The 2014 Toronto Blue Jays season thus far can be described with two words: cautious optimism.
Through two weeks the Jays are 7-6, tied for first in the AL East, and looking like a competitive baseball team. The team has played four series, three of which have come against AL East rivals, including two on the road in Tampa Bay and Baltimore. That’s a tough start, and the team has handled it very, very well.
Toronto’s series win in Baltimore was particularly impressive. The team did virtually nothing offensively on Friday or Saturday, and still nearly took both games, before – finally – erupting on Sunday afternoon. Taking two of three against a team thought by many to be a legitimate World Series contender is huge for early season confidence – both for players and for fans.
Here are three things from week 2:
Week 2: April 7 – April 13
Record: 4 – 2
1. Rasmus is Waking Up
Last week I wrote an early season “Good, Bad, and Ugly” post about the Jays start, and placed Colby Rasmus in the ugly category. And why not? Through the first 8 games of the season, Rasmus was hitting .074 with a .315 OPS. He has struck out 12 times in 30 plate appearances, an alarmingly high rate. More troubling, he was playing a below average CF, often playing far too shallow and allowing balls to go over his head.
Fast forward a few days, and Rasmus looks much, much better (except for the fielding part, where he was victimized for an extra innings triple
on Saturday). He had three hits against the Astros on Thursday, and followed that up with a 4-for-12 series against the Orioles. He has homered in three of his past four games and his average and OPS have improved to .217 and .780 respectively.
Colby left yesterday’s game with hamstring tightness, but all indications are that the injury is not serious, which is very important because the Jays need his bat in the lineup. Now if he can only rub off on Lawrie…
2. A Long (Long, Long, Long….) Time Coming
It didn’t take long for the Dustin McGowan bandwagon to empty. Toronto’s oft-injured starter was rocked by the Yankees in his season debut on April 4th and immediately had people ranting for his removal from the rotation. With J.A. Happ ready to come off the DL the McGowan experiment looked like it might be on the verge of ending.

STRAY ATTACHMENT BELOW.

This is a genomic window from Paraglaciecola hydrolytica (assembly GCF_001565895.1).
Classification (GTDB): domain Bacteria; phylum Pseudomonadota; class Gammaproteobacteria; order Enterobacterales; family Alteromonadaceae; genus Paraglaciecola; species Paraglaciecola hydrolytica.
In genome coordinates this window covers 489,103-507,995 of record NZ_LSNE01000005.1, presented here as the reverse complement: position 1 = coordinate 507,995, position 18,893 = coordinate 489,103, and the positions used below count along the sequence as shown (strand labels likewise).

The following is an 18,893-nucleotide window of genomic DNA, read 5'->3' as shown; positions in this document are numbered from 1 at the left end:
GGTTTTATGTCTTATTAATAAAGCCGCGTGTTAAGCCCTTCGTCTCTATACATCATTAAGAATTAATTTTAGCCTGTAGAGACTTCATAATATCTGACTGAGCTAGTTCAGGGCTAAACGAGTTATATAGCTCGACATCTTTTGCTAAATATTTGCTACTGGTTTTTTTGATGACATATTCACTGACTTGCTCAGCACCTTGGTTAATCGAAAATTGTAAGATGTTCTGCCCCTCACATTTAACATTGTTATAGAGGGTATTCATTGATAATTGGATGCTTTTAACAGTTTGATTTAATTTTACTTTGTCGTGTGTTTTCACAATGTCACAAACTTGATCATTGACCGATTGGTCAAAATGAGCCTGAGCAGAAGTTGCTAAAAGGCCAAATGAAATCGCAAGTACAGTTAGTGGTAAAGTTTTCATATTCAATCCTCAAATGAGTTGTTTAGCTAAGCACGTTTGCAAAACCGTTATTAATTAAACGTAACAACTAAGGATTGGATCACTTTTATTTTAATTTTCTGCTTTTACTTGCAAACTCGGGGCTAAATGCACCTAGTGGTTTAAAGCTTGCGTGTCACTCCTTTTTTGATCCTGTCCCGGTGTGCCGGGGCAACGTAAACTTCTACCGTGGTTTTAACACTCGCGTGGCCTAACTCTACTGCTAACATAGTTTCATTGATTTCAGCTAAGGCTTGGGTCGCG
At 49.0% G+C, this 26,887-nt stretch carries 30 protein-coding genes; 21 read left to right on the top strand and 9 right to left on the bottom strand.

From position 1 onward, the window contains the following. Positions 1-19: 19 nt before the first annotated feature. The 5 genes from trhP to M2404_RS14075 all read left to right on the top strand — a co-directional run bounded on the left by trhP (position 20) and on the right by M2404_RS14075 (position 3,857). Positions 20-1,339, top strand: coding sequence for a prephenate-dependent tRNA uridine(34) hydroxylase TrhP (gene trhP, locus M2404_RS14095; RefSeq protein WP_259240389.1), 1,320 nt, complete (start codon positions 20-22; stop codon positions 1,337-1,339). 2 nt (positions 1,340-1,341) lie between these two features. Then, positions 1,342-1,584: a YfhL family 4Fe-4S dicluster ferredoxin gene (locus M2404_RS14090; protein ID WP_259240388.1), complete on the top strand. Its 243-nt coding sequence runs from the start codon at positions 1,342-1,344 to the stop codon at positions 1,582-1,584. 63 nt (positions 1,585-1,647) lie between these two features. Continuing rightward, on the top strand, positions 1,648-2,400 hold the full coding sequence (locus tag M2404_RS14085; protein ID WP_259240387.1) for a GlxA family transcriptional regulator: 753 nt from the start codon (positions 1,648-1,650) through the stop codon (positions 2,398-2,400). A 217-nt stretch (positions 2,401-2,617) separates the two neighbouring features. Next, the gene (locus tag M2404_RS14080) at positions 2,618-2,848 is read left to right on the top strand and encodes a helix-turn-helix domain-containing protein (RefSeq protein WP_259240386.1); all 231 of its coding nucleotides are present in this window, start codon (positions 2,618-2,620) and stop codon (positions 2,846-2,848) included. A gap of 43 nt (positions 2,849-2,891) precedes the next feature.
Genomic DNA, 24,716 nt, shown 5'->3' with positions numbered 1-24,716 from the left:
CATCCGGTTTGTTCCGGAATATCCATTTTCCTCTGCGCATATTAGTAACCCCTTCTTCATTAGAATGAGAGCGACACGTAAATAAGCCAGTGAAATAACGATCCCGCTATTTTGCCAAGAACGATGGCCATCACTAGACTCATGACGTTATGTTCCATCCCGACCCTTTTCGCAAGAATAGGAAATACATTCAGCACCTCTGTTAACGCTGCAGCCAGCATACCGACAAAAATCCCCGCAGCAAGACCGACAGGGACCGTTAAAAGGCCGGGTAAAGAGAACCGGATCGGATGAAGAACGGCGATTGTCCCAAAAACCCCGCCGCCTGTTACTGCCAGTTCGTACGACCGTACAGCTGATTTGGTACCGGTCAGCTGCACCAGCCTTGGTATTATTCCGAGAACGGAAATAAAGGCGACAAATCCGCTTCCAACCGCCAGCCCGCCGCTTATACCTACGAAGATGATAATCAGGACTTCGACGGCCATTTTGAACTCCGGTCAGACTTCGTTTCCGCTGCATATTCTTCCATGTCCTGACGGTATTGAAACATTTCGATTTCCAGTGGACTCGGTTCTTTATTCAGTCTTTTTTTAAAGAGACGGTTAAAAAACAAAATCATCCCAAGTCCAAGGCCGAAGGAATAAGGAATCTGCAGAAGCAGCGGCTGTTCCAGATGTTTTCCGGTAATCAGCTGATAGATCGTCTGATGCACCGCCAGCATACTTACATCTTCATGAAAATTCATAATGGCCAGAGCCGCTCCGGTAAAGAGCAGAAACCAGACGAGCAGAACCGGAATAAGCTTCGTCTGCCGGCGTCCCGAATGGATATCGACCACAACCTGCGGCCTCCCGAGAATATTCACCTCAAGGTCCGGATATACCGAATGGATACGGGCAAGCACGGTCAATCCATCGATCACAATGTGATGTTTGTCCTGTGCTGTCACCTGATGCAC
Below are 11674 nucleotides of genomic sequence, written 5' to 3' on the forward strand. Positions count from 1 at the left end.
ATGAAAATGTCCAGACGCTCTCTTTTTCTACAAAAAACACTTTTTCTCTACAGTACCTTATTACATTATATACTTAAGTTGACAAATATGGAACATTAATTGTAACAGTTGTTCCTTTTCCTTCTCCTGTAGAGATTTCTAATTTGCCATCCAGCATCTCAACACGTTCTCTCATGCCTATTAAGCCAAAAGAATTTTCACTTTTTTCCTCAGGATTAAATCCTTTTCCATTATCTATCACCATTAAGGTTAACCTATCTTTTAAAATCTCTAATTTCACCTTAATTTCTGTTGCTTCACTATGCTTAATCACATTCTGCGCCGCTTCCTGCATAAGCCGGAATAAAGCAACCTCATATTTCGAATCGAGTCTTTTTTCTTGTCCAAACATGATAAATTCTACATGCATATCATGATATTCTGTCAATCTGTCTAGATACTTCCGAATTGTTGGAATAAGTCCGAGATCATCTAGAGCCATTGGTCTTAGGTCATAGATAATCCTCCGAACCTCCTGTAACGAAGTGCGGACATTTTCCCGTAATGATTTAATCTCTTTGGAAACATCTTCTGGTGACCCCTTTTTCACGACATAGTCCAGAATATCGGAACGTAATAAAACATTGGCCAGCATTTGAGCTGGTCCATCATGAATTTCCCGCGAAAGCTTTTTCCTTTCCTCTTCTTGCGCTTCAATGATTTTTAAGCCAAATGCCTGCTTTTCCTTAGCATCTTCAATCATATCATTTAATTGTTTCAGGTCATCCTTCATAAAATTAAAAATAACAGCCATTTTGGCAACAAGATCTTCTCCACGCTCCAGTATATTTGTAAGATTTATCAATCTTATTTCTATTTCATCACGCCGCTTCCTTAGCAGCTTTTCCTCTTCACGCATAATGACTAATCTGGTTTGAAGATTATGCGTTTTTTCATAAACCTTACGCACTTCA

Then he went out on Friday night and dominated the Baltimore Orioles. McGowan tossed 6.1 IP and allowed 5 hits, 1 walk, and 0 ER, while striking out 2 in a 2-0 victory. The win was his first since 2008, helping to erase at least a little bit of six years of frustration.
What happens next is still up in the air. J.A. Happ was recalled from Buffalo, meaning Toronto now has six starters for five slots. Happ will likely start in the bullpen for now, meaning McGowan is still in the starting rotation, a spot which after Friday’s performance, he fully deserves.
3. No Room for Error
There are those who say that the AL East is no longer the division it once was, that it is no longer the best division in baseball. The jury is still out out about the latter part of that statement, but about the former there is no doubt – the division is definitely no longer what it used to be – a two team division. For close to a decade it was Boston and New York and Everybody Else, but now it might be the most competitive division in the game.
Through two weeks, only two games separate first from last. It is the only division where the leader is playing worse than .600 baseball, and where the difference between the best and worst run differential is less than 16. In other words, it is extremely tight right now, and is proving to be a complete division with five good teams.
Of course, the main problem with such a division is one slip and you can drop from first to worst in a hurry. With a slate of games upcoming against the AL Central, the Jays finally have a chance to play an extended amount of games against teams outside the division, and it is important – no, mandatory – that they take advantage.